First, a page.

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|Tour de France director Christian Prudhomme (L), five-time winners Eddy Merckx of Belgium (C), Bernard Hinault of France (2R) and Miguel Indurain of Spain (R) at the unveiling of the 2019 route in Paris. AFP/STEPHANE DE SAKUTIN|
With a nod to Belgian legend Eddy Merckx, the 2019 Tour begins in Brussels on July 6 and ends 3,460 km later on the Champs Elysees in Paris on Jul 28, the opening and closing stages about as flat as it gets on the 106th edition.
After Belgium, the Tour heads into the hilly Massive Central region, then down to the Pyrenees before culminating with three consecutive days in the Alps between stages 18-20.
Fans with a taste for classic climbs will not be disappointed, with the Tourmalet, La Planche des Belles Filles, the Col d'Izoard, the Col du Galibier and the Montee de Tignes all on a menu featuring a record 30 mountain passes and five summit finishes.
"This is the highest Tour in history," Tour de France director Christian Prudhomme said Thursday.
Marketed as the Centenary of the official introduction of the yellow jersey, in 1919 - an innovation for roadside fans to identify the race leader -- next year's edition "is a way of paying hommage to the yellow jersey," added Prudhomme.
"Combining that with the 'Grand Depart' in Brussels is a wonderful way to honour the man who best represents the image of the yellow jersey, cycling's greatest ever champion, Eddy Merckx," Prudhomme said.
Although featuring seven mountain and five hilly (or medium mountain) stages, there is also room for seven supposedly flat stages that are best suited to the sprinters.
"We are virtually guaranteed wind on one of those and confident there will be wind on a second one too," said Prudhomme.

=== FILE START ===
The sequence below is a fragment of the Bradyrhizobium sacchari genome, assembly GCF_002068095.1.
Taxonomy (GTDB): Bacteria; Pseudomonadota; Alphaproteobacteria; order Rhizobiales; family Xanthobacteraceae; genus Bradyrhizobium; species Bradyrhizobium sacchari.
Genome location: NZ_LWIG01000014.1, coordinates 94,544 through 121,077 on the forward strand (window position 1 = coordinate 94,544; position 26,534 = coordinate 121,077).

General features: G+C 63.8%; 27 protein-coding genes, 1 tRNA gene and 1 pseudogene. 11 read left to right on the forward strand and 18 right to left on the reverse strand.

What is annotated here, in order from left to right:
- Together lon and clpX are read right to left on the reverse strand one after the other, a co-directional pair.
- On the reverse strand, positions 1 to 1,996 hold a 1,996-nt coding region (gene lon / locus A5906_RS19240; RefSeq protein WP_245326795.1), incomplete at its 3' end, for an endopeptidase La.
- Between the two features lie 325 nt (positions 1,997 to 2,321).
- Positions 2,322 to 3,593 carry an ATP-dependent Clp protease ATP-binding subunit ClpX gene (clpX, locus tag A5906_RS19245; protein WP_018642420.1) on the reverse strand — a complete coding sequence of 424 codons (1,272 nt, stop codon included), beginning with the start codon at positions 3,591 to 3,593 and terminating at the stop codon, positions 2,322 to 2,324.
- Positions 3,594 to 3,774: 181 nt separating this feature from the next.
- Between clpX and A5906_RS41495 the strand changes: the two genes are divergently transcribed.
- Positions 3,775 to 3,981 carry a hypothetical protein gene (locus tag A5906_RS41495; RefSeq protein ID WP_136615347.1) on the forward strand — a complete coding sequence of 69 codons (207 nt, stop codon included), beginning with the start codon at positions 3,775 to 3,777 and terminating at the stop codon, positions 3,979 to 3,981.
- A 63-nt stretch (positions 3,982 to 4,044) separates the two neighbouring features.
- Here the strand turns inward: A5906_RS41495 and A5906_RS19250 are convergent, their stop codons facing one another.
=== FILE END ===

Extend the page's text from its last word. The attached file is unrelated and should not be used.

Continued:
Asked where that left the sprinters, Prudhomme said cycling's fast men were too proud to let a few hills stand in their way.
"Mark Cavendish, the greatest sprinter in Tour history, showed last year the attitude our sprinters have," he said.
Cavendish last year was one of several sprinters to struggle through a difficult mountain stage only to be eliminated after missing the time cut, missing out on the chance to reach the final sprint stage in Paris.
"The Champs Elysees is still the most mouth-watering sprint on the cycling calendar and they all want to get there," he explained.
ONLY A GREAT CLIMBER CAN WIN
With an abundance of potentially decisive mountain stages, the scope for stealing time from rivals during long time trials has been limited.
Next year's edition features a 27km-long team time-trial on stage two around the city centre of Brussels and just one other, individual time trial over 27km on stage 13 on undulating terrain around Pau.
"The planning here means it is impossible to win this Tour unless you are a great climber," Prudhomme said.
"There are also time bonuses at strategic climb points to encourage riders to attack at key moments, with the hope that someone will make a bid for a stage win and even the yellow jersey where you might not expect that," he said.
"Last year (Team Sky's) Geraint Thomas was the one who went chasing after the bonus seconds the most and he won the Tour. This was no accident," Prudhomme said.
Route designer Thierry Gouvenou, however, said he felt Thomas's teammate and four-time champion Chris Froome may be stronger next year.
"Of the two of them I'd say Froome was better equipped on this type of route," he said when pressed on the issue.
"Froome remains an iconic leader for Sky, and Thomas has found his Holy Grail'."